FORT WORTH, Texas -- Record-setting Air Force quarterback
Shaun Carney sustained ligament damage in his right knee when it
buckled awkwardly during a tackle Monday in the Armed Forces Bowl,
the final game of the four-year starter's career.
Carney was running right on a third-and-goal keeper from the 1
late in the third quarter when he was hit head-on by two California
defenders short of the end zone. But he was also hit from the side
by another defender and the impact of that bent Carney's leg.
"It looks like both ACL and MCL," coach Troy Calhoun said
after the Falcons' 42-36 loss. "I'm sure in his mind and his heart
he was going to try to find a way to back out there. It wasn't
Carney immediately grabbed his right knee while still on the
"Standing over him, hearing him, it was tough," receiver
Chad Hall said.
After being tended to by medical personnel, Carney was helped
off the field and didn't put any weight on his right leg.
Television replays showed the gruesome bend of Carney's knee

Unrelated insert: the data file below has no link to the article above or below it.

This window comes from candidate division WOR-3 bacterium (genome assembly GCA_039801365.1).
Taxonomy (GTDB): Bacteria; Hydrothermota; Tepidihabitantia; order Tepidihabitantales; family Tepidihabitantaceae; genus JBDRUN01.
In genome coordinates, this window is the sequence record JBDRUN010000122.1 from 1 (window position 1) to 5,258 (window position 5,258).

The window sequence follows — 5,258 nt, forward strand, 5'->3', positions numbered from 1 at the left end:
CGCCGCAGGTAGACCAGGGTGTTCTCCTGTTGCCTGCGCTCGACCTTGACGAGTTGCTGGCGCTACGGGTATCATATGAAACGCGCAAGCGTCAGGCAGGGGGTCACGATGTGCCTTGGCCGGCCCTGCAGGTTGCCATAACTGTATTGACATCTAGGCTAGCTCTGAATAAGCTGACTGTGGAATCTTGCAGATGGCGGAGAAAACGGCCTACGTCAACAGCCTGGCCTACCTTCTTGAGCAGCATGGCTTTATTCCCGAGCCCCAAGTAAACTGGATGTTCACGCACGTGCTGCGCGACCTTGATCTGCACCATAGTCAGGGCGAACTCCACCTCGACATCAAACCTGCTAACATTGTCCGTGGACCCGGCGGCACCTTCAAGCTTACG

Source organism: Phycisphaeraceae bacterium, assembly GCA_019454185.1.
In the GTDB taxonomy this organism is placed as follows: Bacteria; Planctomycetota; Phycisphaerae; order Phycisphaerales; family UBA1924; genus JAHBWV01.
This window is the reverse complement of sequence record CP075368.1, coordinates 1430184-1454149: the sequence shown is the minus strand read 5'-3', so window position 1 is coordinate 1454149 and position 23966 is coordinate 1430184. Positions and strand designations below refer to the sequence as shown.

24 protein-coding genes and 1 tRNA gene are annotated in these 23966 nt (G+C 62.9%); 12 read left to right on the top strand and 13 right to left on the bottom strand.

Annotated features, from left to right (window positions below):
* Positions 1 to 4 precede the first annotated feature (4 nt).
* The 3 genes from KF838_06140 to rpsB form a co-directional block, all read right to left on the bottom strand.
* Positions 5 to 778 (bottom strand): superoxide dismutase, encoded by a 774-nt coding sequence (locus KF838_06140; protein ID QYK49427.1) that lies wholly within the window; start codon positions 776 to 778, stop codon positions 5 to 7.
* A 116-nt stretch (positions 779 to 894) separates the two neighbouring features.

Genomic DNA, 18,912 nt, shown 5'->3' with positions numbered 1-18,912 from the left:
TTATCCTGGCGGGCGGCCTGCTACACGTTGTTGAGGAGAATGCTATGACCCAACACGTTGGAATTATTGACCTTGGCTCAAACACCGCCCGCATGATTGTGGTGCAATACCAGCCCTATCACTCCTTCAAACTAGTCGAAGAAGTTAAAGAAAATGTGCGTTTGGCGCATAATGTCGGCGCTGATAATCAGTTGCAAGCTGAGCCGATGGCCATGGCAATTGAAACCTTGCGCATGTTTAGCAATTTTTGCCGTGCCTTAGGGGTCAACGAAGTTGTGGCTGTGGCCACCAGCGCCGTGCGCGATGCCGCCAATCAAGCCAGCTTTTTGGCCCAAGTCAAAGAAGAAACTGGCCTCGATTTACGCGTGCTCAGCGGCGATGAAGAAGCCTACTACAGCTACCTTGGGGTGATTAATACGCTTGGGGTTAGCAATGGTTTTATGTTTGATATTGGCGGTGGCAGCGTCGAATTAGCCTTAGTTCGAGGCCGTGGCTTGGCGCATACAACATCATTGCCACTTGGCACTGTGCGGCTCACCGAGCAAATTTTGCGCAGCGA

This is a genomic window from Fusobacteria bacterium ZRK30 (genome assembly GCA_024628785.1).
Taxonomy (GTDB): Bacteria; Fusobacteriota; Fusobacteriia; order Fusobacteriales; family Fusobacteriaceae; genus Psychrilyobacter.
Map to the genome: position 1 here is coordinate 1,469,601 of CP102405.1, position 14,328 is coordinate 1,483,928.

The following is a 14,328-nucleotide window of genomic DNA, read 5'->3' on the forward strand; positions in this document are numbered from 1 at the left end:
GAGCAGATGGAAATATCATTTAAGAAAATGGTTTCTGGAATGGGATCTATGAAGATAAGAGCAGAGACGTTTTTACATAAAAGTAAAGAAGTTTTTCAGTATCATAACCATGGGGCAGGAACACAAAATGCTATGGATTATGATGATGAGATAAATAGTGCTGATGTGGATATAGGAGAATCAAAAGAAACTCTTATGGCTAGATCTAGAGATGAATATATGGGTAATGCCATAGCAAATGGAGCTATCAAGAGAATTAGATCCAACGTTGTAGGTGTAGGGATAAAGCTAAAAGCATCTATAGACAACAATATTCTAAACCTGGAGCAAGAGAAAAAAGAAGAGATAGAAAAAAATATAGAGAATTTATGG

when he was hit from the side by defensive back Syd'Quan Thompson,
on what appeared to be a clean tackle. Justin Moye, a linebacker
who was one of the two head-on tacklers, knew right away Carney was
"You could tell he was a competitor. Every time you hit him, he
would just come right back up," Moye said. "I knew something was
pretty wrong pretty quick because he was squirming on the ground
and he didn't sound too good. ... I hope he's all right."
Carney had 15 carries for 108 yards and a touchdown, and was
5-of-8 passing for 68 yards and a score. He finished as Air Force's
career leader in total offense (7,952 yards), passing yards (5,391)
and passing touchdowns (39). He is fifth with 2,561 rushing yards.
While his playing career is over, Carney still has a semester
remaining at the Air Force Academy. Once he graduates in May, he
will have to pass a thorough physical before he can be commissioned
as a 2nd Lieutenant in the Air Force.
"That will happen with him. We'll have to see the severity of
the injury, but certainly there's going to be some extensive rehab
that's involved for him," Calhoun said. "He's going to have to
find a way to kind of motor around and get to class. He'll do